Apica has (currently) got to be, hands down, my favorite notebook brand. Ever. This Japanese notebook has helped me -- a diehard spiral-bound user -- to not only appreciate non-spiral notebooks, but even prefer them in some cases! As you'll see later in the review, the Japanese have somehow managed to streamline a notebook. Super affordable, lightweight, excellent smooth paper....what's not to like?
Well...the floppiness of Apicas may detract a few. These things are meant to be rolled up and stuffed into your back pocket as you run to class. This is the most flexible notebook I own.
I admit that I was a bit dubious at first, given my preference for sturdy spiral-bounds. However, they're tougher than they look, and unless you play floor hockey with your notebooks, your Apica will definitely hold up to daily use.
How big is it really? Size comparison: 7" X 10" Apica with "king-size" Kit Kat bar.
The pages! Here's where a notebook really shows what it's made of (literally). Apica paper is not only wonderfully smooth, but the soft off-white color and subtle gray lines are not as harsh on the eyes as pure white and blue, something else that I like. The paper is certainly thinner than, say Clairefontaine or Red n' Black notebook paper, but it still feels substantial between your fingers, not the kind that will easily rip (by accident). Apica paper also takes many different inks astoundingly well, with absolutely zero feathering with 90% pen-ink combos. The only feathering I've ever had was with a very wet nib and very flowy ink (Cross Century II (M) with Noodler's Galileo Brown), and even then, the feathering was negligible.
But, what about shading, you ask? Observe:
And now the back--
Wow! Look at that. Practically zero bleedthrough and very slight shading, if that. The only bleedthrough was, predictably enough, from the Sharpie and huge markers. And since you're not going to be using a Sharpie or thick scented markers for daily writing anyway (right?), it's a moot point :)
It's also silky smooth to write (or draw) on with regular pencils--
(I doodle in class...in case you couldn't guess)
At the top of each page is a header:
Now, some might be wary of the fact that not only are Apicas smaller, they aren't as thick and stuffed with pages as regular American notebooks*. However, Apica's got some great things going for it to make up for that. Not only are the lines on Apica spaced very closely together (they are slightly thinner than American college-ruled), but Apicas don't have that ridiculous side margin that American notebooks have. This frees up a lot more room for you to write in. It may not seem like a lot of extra space, but you'd be surprised at how much extra you can fit on a page. In addition, the header margin is a great deal thinner.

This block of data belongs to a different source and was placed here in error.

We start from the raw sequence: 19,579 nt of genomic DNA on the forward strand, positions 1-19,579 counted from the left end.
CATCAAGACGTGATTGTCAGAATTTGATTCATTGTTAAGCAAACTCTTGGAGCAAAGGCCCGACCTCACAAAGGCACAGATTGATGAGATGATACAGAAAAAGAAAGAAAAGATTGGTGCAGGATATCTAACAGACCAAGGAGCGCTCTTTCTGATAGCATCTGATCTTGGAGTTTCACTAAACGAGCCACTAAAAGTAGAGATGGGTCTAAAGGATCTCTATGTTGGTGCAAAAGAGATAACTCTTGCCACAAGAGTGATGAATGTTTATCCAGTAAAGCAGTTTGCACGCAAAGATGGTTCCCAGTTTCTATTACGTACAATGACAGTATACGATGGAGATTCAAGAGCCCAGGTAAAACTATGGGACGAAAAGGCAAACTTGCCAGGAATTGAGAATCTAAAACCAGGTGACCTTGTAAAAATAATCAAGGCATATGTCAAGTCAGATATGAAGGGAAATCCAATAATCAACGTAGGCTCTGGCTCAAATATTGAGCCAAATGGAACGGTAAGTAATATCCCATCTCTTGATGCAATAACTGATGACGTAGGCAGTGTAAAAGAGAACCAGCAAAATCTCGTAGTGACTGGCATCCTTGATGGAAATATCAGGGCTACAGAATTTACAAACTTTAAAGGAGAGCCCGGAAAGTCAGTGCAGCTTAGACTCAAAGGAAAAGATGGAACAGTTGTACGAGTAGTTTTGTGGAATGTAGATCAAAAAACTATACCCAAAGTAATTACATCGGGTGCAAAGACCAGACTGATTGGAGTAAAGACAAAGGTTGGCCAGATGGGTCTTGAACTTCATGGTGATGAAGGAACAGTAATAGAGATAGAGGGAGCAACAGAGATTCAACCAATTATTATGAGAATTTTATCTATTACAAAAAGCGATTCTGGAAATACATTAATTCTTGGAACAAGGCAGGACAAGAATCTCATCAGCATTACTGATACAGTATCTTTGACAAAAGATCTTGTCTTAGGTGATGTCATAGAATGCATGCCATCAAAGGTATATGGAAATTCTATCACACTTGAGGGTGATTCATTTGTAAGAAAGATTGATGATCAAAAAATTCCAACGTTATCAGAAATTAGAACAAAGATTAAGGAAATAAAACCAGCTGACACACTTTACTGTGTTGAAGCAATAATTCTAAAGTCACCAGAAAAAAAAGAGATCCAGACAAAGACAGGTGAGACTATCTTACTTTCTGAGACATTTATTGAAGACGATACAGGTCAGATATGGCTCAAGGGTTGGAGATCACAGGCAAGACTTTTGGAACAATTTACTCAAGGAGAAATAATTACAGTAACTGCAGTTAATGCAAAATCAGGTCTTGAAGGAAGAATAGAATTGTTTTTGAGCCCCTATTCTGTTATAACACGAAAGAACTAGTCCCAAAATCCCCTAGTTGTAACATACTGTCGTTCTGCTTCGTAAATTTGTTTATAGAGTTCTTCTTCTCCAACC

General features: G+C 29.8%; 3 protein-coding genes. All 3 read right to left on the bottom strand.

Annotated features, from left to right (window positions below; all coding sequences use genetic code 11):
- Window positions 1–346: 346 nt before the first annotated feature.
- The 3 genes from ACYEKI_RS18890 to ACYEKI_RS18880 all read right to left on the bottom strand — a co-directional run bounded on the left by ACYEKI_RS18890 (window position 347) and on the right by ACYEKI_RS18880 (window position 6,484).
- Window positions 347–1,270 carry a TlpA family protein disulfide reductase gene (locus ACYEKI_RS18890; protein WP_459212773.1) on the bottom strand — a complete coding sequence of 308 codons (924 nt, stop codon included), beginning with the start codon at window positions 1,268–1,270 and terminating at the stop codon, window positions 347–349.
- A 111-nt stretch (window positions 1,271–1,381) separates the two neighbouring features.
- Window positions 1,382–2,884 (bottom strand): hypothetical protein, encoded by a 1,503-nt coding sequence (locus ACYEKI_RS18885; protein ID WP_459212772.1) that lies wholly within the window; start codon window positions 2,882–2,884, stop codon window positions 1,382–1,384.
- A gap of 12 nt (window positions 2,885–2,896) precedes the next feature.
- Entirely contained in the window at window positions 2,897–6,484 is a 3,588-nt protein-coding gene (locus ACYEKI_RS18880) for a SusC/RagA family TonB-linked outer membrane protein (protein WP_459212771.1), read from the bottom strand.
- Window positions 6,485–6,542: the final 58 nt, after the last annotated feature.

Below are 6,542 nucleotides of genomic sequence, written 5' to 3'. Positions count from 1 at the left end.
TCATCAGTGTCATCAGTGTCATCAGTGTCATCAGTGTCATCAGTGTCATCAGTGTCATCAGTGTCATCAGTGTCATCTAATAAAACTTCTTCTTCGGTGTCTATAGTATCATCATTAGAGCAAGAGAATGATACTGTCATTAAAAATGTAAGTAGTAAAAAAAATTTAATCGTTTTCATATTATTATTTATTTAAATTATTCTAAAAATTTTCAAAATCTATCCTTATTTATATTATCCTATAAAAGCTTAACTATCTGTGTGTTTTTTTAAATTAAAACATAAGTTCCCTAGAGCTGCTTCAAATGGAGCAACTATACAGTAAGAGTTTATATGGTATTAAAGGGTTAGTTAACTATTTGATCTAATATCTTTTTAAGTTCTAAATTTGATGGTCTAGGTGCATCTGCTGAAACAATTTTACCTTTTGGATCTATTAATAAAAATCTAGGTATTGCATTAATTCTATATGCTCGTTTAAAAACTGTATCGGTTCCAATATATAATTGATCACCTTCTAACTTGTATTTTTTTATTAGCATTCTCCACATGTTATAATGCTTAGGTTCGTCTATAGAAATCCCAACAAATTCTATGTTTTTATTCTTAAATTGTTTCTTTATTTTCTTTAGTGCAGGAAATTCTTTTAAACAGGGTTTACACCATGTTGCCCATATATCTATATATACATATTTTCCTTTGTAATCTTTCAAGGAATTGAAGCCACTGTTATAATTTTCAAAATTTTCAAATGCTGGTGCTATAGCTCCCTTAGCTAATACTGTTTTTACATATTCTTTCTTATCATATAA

Given the much narrower rulings and header (not to mention, complete lack of side margin), I'd say that Apicas can fit just as much information as regular American notebooks, in less space (if not more!!). Is it possible to streamline a notebook? Because if so, the Japanese have managed to streamline a notebook. (Taking into consideration just how insanely awesome the Japanese are at making...well....anything...I suppose it was only a matter of time.)
*That's not to say that Apicas have substantially fewer pages; they have 60-80 sheets per notebook, on average, which is about the same as lower-end American notebooks.
I got mine from Asian Food Grocer, but there are a few other vendors that sell them, as well.
-JetPens only sells in bulk as of now, but if you're buying for school, hey, why not? (Plus, free shipping for purchases $25 and up. Beautiful.)
-The Daily Planner sells Apicas singularly, if you don't care for bulk.
-Asian Food Grocer also sells them singularly if you only want a handful.
-An ebay seller "taylorintherockies" also sells them, and from what I've heard she's a very reliable seller. I believe she sells in both bulk and single notebooks.
If you enter any of these vendors into an Internet search engine, you should find them easily.
Apica notebooks come in a variety of different sizes, and this combined with their flexibility makes them highly transportable. I kind of wish they had an inner pocket to hold loose papers in; I don't think it would sacrifice too much flexibility to do so. Too bad.
Of course, the thinner rulings might not be everyone's cup of tea. I personally prefer thin lines, as I like to write small and fit as much onto the paper as possible. But for people on the go, students with way too many textbooks to lug around, or anyone really...if you like/don't mind writing small, the Apica is a great notebook choice. I haven't found another notebook of this quality for the price. Highly recommended!